CIA Housecleaning

LAPSES at the Central Intelligence Agency in the Aldrich Ames case were bad enough. Now we have further evidence of bungling in an agency vital to national security. Fortunately, its current director, John Deutsch, has bared the blunders and is moving with characteristic vigor to clean house.

Last week Mr. Deutsch told congressional oversight committees that an internal agency report reveals that for several years the CIA sent information to the president and other government officers that some CIA officials knew was tainted.

Ames worked as a Soviet ''mole'' at the CIA for almost 10 years, selling secrets. His treachery sent at least 10 CIA agents to their deaths, and blew the cover of at least 90 others. In many cases, the Soviet KGB turned these CIA sources into double agents, who then supplied KGB-created information to the CIA. In a time-honored spy trick, misinformation and disinformation were only gradually mixed in with genuine information.

The CIA caught on to the bogus data by 1991 or 1992. But believing it more important to disguise this discovery than to ensure the president got the best information possible, agency officials never warned US leaders that the information was compromised. The Pentagon spent billions of dollars on weapons systems based on flawed estimates of the Soviet military.

Mr. Deutsch, until recently the No. 2 man at the Pentagon, called it ''inexcusable.'' The CIA's inspector-general, Frederick Hitz, recommended that 12 people be disciplined. The only one still at the agency was reprimanded. Hitz also called three former directors - R. James Woolsey, Robert Gates, and William Webster - ''accountable'' for the mess.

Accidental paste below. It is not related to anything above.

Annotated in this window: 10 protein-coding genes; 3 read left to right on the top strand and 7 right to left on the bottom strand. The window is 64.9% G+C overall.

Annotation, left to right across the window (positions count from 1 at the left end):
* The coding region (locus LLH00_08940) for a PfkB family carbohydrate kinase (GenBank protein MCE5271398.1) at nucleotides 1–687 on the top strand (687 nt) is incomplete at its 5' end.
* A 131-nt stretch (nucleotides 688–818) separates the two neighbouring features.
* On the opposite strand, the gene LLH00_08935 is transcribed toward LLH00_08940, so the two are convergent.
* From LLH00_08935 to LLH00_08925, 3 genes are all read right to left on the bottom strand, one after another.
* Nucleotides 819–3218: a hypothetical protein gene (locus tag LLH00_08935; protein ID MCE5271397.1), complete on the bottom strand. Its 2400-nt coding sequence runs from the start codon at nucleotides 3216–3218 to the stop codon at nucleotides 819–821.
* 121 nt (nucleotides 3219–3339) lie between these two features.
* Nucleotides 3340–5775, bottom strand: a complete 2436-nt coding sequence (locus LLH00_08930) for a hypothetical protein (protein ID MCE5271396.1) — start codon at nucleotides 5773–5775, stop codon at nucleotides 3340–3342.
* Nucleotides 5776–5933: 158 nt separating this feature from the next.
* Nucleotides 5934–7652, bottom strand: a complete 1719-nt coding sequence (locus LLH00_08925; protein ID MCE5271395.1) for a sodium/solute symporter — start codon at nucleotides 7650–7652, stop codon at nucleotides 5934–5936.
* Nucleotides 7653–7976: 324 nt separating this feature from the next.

The former directors, in an angry fax to Deutsch, said they knew nothing about the deception and shouldn't be held responsible. They wondered why the inspector-general hadn't brought the matter to their attention. Deutsch sided with his predecessors. He was right. A top manager is accountable for matters brought to his attention, but not for something he never knew - unless his ignorance itself resulted from negligence or mismanagement. More culpable in a case like this are the senior section heads and mid-level officials whose poor judgment caused tainted reports to be passed on without their superiors' knowledge.

Director Deutsch's record in government, as a straight-talking, no-nonsense administrator, should reassure the public that agency reforms will be forthcoming. He is cooperating with congressional oversight committees. And already he has taken steps to halt rogue operators.

The US, like any other major nation, needs a highly professional intelligence service. It must be flexible enough to be on top of the needs of the president and his team. But the CIA is, in the final analysis, a service agency, fulfilling Washington's quest for accurate information - not a secret sub-government serving its own ends.

The Pentagon spent billions on weapons systems because of flawed CIA reports.

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